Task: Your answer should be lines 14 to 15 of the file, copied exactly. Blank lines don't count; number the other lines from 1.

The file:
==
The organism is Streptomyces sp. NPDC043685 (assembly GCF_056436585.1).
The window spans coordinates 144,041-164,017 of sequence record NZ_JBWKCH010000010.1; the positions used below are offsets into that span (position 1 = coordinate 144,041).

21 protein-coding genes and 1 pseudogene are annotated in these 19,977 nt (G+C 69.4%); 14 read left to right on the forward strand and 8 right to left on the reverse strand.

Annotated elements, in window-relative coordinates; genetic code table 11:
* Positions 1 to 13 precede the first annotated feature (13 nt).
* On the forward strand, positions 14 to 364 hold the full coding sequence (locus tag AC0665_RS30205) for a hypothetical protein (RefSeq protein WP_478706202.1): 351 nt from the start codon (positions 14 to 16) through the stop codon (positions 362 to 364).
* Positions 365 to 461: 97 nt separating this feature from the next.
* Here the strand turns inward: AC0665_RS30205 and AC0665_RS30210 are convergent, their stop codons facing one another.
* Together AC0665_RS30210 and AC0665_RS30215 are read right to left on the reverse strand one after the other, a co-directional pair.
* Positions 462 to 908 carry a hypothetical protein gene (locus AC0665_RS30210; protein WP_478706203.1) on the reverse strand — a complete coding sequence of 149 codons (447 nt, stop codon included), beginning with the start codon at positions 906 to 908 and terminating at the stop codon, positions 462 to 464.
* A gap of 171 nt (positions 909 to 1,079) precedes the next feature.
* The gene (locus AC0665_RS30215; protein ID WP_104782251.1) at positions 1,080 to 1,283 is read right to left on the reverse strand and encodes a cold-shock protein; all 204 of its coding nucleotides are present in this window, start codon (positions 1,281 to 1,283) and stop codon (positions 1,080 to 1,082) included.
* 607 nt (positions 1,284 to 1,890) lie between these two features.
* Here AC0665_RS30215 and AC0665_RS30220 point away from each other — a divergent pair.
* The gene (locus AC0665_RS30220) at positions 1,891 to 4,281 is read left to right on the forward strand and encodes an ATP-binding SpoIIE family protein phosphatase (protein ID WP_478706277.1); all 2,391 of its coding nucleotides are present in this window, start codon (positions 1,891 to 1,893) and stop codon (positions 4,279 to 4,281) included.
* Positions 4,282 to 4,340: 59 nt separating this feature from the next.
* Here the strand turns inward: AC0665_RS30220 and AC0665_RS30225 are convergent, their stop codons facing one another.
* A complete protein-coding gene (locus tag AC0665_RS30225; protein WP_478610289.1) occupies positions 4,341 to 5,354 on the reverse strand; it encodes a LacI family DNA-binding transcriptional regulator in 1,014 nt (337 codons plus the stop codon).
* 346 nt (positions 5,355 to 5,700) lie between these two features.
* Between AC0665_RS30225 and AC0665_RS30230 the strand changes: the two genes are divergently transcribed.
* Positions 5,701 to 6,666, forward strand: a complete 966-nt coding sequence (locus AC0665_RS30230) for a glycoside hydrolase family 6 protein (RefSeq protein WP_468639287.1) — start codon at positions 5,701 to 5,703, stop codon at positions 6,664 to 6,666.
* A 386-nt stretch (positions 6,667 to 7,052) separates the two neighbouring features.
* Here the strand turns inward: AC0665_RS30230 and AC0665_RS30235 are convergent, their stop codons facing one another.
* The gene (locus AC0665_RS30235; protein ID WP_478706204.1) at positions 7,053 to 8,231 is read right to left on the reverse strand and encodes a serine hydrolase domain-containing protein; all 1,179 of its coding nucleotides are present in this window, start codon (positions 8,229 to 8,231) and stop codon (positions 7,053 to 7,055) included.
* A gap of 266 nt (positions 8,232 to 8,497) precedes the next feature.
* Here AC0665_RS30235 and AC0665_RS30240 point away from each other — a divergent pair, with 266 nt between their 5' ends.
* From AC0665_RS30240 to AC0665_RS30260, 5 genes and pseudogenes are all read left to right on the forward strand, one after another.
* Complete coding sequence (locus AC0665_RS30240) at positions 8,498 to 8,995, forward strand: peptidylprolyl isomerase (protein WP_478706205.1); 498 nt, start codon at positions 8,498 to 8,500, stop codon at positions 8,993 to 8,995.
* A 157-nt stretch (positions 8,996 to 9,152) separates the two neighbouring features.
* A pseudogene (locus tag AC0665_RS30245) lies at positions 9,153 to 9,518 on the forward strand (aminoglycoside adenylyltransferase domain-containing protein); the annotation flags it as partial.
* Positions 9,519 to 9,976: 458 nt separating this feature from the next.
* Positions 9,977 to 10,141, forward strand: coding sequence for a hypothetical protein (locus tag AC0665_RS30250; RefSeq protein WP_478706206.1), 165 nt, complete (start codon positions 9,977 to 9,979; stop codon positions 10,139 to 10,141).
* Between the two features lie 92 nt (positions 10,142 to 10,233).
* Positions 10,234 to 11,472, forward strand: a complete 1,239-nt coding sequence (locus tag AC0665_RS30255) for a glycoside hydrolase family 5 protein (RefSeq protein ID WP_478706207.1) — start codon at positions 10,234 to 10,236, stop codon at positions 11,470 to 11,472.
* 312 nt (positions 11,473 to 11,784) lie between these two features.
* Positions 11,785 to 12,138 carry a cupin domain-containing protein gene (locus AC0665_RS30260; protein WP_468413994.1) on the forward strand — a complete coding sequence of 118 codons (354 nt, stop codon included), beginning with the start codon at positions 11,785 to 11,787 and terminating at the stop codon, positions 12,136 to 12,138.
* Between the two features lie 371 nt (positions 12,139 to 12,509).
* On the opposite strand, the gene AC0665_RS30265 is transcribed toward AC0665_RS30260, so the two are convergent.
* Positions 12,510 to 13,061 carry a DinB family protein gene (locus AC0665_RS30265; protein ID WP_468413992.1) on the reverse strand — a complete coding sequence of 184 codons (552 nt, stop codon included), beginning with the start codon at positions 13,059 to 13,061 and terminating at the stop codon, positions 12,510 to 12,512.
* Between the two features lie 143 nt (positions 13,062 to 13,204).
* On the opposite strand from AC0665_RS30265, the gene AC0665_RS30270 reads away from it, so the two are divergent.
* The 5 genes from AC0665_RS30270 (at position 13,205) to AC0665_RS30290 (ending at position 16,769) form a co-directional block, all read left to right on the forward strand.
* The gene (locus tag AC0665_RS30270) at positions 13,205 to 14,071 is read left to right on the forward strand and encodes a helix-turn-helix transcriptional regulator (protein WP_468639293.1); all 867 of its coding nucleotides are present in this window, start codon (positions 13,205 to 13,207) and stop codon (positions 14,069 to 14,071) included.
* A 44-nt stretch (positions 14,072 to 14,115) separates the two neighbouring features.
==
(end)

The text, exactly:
* Here AC0665_RS30215 and AC0665_RS30220 point away from each other — a divergent pair.
* The gene (locus AC0665_RS30220) at positions 1,891 to 4,281 is read left to right on the forward strand and encodes an ATP-binding SpoIIE family protein phosphatase (protein ID WP_478706277.1); all 2,391 of its coding nucleotides are present in this window, start codon (positions 1,891 to 1,893) and stop codon (positions 4,279 to 4,281) included.